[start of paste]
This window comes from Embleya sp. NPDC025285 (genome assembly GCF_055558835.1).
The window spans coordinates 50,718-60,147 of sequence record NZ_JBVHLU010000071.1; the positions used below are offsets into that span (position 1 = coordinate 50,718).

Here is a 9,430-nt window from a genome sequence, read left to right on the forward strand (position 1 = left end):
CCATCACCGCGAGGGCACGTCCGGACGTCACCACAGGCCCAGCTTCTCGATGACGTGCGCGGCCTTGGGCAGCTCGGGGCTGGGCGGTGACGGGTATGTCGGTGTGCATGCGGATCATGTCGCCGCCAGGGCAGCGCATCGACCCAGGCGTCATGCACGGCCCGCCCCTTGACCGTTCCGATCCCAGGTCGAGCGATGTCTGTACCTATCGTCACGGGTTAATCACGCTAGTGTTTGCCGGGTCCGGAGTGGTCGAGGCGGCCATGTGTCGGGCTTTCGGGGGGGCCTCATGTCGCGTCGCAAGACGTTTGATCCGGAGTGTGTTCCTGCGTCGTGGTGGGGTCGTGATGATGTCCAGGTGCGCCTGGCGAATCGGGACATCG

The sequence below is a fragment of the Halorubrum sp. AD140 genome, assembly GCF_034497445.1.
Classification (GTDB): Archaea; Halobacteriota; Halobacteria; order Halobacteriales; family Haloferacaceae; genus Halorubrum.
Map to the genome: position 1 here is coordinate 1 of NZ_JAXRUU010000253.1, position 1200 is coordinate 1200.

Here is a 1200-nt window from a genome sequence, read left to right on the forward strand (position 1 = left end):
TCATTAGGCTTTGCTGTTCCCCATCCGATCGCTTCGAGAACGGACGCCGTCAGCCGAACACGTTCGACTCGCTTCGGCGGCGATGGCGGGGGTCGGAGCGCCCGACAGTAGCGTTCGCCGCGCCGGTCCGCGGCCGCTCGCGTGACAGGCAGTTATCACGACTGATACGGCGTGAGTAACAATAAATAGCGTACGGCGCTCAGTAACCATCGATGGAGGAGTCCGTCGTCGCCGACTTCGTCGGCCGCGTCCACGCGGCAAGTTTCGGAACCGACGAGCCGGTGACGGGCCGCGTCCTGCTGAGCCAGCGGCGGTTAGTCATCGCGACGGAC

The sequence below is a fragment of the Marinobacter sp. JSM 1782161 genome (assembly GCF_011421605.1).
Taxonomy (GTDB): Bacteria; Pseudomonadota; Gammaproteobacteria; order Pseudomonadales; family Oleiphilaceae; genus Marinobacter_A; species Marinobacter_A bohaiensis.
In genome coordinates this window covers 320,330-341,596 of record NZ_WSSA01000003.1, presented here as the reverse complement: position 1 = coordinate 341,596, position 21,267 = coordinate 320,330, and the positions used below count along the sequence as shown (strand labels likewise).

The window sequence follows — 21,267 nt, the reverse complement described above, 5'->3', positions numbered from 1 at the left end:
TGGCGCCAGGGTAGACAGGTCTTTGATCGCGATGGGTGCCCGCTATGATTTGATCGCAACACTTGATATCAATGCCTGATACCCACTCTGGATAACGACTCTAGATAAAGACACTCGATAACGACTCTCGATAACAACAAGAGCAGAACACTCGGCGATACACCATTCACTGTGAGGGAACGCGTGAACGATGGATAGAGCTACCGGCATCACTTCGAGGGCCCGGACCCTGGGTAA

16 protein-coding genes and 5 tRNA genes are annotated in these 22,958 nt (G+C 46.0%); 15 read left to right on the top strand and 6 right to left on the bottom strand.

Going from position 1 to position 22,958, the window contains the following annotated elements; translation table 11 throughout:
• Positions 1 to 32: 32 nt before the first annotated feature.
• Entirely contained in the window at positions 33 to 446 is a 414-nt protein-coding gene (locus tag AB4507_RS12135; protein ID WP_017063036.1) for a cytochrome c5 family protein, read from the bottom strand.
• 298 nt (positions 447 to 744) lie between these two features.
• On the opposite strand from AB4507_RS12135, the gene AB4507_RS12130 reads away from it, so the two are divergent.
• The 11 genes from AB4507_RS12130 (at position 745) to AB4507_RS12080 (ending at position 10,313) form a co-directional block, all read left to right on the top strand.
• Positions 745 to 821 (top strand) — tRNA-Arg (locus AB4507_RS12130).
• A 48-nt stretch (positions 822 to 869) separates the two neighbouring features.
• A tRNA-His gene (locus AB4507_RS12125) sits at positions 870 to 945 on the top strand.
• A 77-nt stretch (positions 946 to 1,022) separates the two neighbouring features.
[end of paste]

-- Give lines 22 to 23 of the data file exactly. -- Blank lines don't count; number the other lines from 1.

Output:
• Positions 745 to 821 (top strand) — tRNA-Arg (locus AB4507_RS12130).
• A 48-nt stretch (positions 822 to 869) separates the two neighbouring features.